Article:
The University of Bradford’s Archaeological Sciences Visualisation Discussion Group, which I’m co-ordinating with fellow PhD researcher Helen McCreary, visited the National Science and Media Museum today for a special guided tour of the new Immersions Exhibition from Dr Annie Jamieson, Curator of Sound Technologies. We were kindly given complimentary access to the Thresholds VR experience designed by Mat Collishaw, a VR reconstruction of the first photography exhibition by William Henry Fox Talbot. The combination of immersive vision, sound, heat and movement (and the technology behind it all) was incredible! Plus as you can see from the top picture makes us look like we’re doing some fabulous robot dancing!
I especially liked the integration of the Leap Motion Controller with the VR headset, so you could virtually see your hands and “pick up” photos from the cabinets and zoom them in and out! It did help to have physical cabinets, railings and windows in place as references of where I was in the real world.
Thresholds closes on 7th May so is worth going to while you still can! Immersions is running until 24th June 2018 and is well worth a visit to find out more about the history of immersive experiences that have developed over time. I always enjoy having a play with stereoscopic photos!
Last month I travelled to the university city of Tübingen in Germany for the international Computing Analytical and Quantitative Analysis in Archaeology conference. I saw the sessions proposed last year and knew it would be really useful to present there and learn more about 3D recording methods being used for different research projects – so many sessions were directly relevant to my PhD!
I submitted a paper to Session 11: Untapping the value of old fieldwork records, as my PhD is looking at previous records of the Iron Age sites as well as collecting new 3D data. I wanted to present the methodology of my project, and how it ties the old and new datasets together to look at different aspects of the dry-stone construction of the Shetland broch sites. I thought it would be really valuable to get feedback on my ideas and to find out how other researchers are using old imagery, so I applied for the CAA Student Bursary, which I was lucky enough to receive.
This really helped make it more affordable for me to attend. I do get research funding for my PhD but as many archaeologists will know it costs a lot to travel to distant places for work, especially when you have a lot of specialist kit to take and look after, and with my summer fieldwork at Jarlshof and Old Scatness coming up this summer, I need to make that funding count!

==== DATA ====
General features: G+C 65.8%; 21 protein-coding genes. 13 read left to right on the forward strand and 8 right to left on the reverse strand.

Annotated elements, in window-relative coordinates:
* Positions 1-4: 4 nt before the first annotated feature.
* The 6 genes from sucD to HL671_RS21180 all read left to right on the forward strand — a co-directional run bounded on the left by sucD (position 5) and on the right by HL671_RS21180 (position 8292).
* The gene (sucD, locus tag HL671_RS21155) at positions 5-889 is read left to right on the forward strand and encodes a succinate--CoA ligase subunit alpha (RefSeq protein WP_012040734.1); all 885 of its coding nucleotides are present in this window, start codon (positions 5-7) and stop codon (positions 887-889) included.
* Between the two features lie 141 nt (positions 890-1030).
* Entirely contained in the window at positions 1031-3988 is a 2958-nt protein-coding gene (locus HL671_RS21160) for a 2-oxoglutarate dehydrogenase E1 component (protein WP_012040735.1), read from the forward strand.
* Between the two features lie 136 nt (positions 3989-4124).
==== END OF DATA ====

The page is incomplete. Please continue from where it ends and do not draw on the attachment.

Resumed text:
This was my first conference outside of the UK and with an international audience of archaeologists attending I was a tad nervous! But it was very warm and friendly – the wonderful evening reception and ice-breakers really helped and I spoke to more than the target of 5 new people, as Axel Posluschny, Chair of CAA, challenged everyone in his opening speech. In fact I think I ended up speaking to more than 5 new people each day of the conference, so I did some decent networking! I met up with colleagues who I hadn’t seen for quite a while, and it was great to see other University of Bradford researchers presenting too: Micheal Butler and Andy Fraser of the Lost Frontiers Project both presented about aspects of their PhD research.
My presentation was on the morning of the first day of papers and went down very well. I was luckily in a very grand lecture theatre with a huge screen which did justice to the fantastic imagery of Mousa Broch point cloud that me and James Hepher from Historic Environment Scotland had been working on a few weeks before. I can’t wait to get to grips with all of this 3D information, it’s finally piecing together and we’re viewing the broch in ways that have never been seen before – like taking a slice out of it to see all the details of the interior!
The conference also had workshops. I attended one on using structured light scanners, as I’m not really familiar with them (they are for smaller scale objects whilst I’ve happened to end up recording bigger things!). Now at least I know how they work and even had a demo! I also had a go with some newly developed VR experiences – I know I’m in the right kind of conference when there’s a whole session devoted to developing virtual reality programs for archaeological research and dissemination! Sessions on modelling historic structures and discussions about 3D data managing gave me so many ideas for my own work…
Having never been to Germany before it was great the organisers had welcome events in historic venues in Tubingen, including the Alte Aula and Schloss Hohentübingen. Tübingen is a beautiful medieval city. I arrived late in the evening and walking around the quiet lamp-lit streets with snow falling down was magical! We were given a tour around the collections of the Museum Alte Kulturen based in the castle, and it was fascinating to hear about the famous Ice-Age carved figurines, the world’s oldest 3D art forms, which were discovered in excavations run by the university (the famous horse figurine is the image at the top!).
Pretty market square at night, with Tubingen’s Rathaus
I also went on the conference excursion to some of the caves in the Swabian Jura which have been excavated, and from which some of the Ice Age figurines were found. In the small, picturesque medieval town of Blaubeuren is an archaeological museum which houses some of these finds.
I’m a proper foodie and always like trying the local cuisine of any place I visit, and the hearty Swabian fare was ideal for the chilly weather (it snowed lightly for most of the week!). Highlights were maultaschen, spätzle noodles and the huge roast pork knuckle with sauerkraut I had on my last night!
I’d like to thank CAA conference organisers and committee for funding me with the Student Bursary. I would definitely like to present at the international conference again! (And I’m attending the UK one this October!
I’ve had a busy few months since the start of this year so a bit guilty of not posting as frequently as i should…